These middle schoolers stay true to their religion, and their team, with their own custom line of basketball gear.
Say what you will, but middle-school basketball is no joke. Out at the Cedar Riverside Community Center in Minneapolis, Minnesota, a group of Muslim girls on a basketball team took their game very seriously—as well as their faith. But a lot of items they wanted to wear, including a hijab, weren’t part of their traditional basketball uniform. So they took a time out and came up with a strategy: since the uniforms didn’t work for them, they would design their own.
The girls partnered up with students at the University of Minnesota College of Design, as well as the Tucker Center for Research on Girls & Women in Sport. Over a series of months, the two groups worked alongside rows of sewing machines. The girls would come up with big visions for their design, and the students would help them execute it.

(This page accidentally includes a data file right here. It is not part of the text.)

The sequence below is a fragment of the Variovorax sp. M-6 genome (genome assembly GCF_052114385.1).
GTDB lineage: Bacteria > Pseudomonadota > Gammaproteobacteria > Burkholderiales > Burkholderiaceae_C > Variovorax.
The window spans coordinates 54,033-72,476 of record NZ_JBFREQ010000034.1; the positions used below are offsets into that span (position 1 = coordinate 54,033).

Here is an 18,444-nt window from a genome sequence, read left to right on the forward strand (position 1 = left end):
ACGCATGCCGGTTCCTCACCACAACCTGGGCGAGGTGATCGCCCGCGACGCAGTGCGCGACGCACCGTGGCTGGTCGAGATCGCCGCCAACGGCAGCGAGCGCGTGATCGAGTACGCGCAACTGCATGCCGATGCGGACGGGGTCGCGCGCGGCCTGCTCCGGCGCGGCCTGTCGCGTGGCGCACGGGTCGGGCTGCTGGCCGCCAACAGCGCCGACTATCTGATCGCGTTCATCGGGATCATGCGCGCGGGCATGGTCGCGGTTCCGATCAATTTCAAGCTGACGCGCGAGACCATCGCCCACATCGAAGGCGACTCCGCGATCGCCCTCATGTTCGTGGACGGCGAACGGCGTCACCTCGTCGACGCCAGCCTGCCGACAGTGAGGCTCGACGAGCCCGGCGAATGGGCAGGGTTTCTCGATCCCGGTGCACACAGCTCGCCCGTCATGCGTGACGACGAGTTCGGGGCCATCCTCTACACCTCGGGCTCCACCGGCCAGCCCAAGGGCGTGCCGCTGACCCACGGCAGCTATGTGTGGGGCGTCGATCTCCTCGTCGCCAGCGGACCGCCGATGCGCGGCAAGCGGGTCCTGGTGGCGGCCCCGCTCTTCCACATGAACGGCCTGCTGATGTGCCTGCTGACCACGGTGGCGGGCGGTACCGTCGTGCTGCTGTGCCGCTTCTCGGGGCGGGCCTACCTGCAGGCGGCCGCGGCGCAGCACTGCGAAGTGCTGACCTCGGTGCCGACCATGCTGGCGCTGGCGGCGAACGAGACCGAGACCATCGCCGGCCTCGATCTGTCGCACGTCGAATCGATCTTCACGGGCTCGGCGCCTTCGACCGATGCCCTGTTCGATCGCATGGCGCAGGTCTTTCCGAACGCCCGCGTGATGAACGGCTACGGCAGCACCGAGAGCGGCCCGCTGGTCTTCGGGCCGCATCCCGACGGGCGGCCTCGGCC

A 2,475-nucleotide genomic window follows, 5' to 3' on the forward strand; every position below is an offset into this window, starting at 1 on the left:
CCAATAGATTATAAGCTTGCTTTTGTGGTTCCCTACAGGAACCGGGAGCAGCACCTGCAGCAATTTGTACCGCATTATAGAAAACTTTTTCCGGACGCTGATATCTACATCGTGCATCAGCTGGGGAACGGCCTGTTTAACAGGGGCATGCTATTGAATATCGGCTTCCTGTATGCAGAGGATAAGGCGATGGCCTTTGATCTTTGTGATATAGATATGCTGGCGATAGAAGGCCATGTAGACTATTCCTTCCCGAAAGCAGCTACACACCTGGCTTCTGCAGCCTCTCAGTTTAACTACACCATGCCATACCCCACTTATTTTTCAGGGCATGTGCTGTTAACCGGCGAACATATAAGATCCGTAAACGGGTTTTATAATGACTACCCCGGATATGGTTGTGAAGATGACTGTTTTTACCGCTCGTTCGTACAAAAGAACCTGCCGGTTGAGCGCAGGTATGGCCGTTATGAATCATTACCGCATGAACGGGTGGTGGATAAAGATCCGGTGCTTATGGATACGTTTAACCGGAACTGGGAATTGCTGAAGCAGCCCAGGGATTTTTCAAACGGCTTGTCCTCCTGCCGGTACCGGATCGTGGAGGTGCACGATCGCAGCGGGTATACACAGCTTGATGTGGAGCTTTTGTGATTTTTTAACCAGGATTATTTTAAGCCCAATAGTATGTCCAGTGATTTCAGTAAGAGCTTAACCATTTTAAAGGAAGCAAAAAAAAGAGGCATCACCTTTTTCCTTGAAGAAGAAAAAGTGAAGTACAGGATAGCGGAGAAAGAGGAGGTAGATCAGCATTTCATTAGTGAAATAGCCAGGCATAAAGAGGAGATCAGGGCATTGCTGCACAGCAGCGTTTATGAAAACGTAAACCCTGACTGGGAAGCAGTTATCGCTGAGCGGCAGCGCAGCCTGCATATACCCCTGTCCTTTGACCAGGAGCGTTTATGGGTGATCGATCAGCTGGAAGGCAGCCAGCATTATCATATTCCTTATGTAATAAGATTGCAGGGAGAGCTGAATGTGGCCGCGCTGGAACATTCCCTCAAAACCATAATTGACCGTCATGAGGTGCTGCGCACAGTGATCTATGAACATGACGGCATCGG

The final product was powerful, and best of all, useful: including a flexible skirt, breathable leggings, and a tighter hijab. Only four years ago, FIFA banned the Iranian women’s basketball team from playing at The Olympics, simply because of their hijabs. For some Muslim women, it can be a challenge to celebrate their faith on the field. But it’s not impossible. While FIFA hosts a slightly bigger game than the Cedar Riverside Community Center, the center clearly has better ethics, a better vending machine, and a killer middle-school team.